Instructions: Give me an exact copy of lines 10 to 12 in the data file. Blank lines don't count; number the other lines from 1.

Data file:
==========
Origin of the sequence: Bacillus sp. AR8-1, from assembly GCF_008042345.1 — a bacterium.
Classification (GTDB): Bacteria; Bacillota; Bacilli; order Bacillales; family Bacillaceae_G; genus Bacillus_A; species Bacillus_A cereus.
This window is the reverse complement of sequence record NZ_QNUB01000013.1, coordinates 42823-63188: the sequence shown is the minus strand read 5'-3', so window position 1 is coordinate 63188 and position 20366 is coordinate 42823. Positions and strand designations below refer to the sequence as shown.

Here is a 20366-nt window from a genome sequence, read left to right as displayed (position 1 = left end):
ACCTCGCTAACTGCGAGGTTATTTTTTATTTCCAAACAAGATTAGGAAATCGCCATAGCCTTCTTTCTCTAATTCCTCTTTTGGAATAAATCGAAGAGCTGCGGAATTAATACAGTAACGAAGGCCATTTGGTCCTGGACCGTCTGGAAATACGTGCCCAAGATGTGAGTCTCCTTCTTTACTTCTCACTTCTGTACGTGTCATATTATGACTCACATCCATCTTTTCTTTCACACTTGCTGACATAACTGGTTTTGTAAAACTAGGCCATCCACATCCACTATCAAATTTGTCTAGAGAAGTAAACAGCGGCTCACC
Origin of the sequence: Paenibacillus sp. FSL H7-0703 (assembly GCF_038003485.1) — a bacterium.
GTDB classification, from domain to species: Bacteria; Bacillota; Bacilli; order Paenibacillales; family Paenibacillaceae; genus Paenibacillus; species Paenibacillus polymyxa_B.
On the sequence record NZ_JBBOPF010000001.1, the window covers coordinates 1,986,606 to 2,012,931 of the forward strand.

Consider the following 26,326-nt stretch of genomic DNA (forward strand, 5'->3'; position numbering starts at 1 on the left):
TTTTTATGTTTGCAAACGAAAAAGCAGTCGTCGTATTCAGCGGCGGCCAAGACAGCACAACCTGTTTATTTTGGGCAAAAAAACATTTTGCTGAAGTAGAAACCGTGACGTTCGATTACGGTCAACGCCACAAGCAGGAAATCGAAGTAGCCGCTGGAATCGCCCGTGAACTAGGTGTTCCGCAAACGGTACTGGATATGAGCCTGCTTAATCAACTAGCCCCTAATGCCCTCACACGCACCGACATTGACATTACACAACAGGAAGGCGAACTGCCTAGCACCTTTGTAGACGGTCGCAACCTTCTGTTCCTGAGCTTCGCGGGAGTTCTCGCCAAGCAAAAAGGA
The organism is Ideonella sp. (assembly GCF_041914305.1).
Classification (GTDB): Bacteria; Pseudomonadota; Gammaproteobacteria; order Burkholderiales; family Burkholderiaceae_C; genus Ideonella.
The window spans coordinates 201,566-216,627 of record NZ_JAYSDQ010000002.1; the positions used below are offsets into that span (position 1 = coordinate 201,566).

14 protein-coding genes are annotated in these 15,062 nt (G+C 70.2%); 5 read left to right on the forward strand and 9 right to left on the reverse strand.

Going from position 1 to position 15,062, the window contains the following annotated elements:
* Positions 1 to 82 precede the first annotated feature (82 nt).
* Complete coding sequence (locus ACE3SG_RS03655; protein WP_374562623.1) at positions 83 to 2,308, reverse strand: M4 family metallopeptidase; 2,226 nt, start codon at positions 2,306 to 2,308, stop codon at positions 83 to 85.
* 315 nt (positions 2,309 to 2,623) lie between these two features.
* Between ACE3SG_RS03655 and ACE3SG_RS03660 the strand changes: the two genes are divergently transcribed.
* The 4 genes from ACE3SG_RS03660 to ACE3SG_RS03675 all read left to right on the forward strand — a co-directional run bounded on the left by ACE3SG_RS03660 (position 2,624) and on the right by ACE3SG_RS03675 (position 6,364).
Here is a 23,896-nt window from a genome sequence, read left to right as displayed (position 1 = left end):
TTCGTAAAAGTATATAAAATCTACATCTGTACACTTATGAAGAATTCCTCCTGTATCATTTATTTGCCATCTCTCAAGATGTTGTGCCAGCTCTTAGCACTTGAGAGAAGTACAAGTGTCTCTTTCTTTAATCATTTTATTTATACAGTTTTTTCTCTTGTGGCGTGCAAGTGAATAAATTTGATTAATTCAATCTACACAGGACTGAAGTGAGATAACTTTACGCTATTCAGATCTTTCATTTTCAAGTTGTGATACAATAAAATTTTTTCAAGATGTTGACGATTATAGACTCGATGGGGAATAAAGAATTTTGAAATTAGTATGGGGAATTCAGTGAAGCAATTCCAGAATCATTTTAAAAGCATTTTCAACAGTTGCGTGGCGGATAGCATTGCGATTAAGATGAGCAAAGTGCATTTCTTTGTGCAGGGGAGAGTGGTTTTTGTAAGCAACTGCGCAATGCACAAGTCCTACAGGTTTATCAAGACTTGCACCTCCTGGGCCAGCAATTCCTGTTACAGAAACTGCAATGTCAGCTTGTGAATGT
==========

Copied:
TTTTTATGTTTGCAAACGAAAAAGCAGTCGTCGTATTCAGCGGCGGCCAAGACAGCACAACCTGTTTATTTTGGGCAAAAAAACATTTTGCTGAAGTAGAAACCGTGACGTTCGATTACGGTCAACGCCACAAGCAGGAAATCGAAGTAGCCGCTGGAATCGCCCGTGAACTAGGTGTTCCGCAAACGGTACTGGATATGAGCCTGCTTAATCAACTAGCCCCTAATGCCCTCACACGCACCGACATTGACATTACACAACAGGAAGGCGAACTGCCTAGCACCTTTGTAGACGGTCGCAACCTTCTGTTCCTGAGCTTCGCGGGAGTTCTCGCCAAGCAAAAAGGA
The organism is Ideonella sp. (assembly GCF_041914305.1).
Classification (GTDB): Bacteria; Pseudomonadota; Gammaproteobacteria; order Burkholderiales; family Burkholderiaceae_C; genus Ideonella.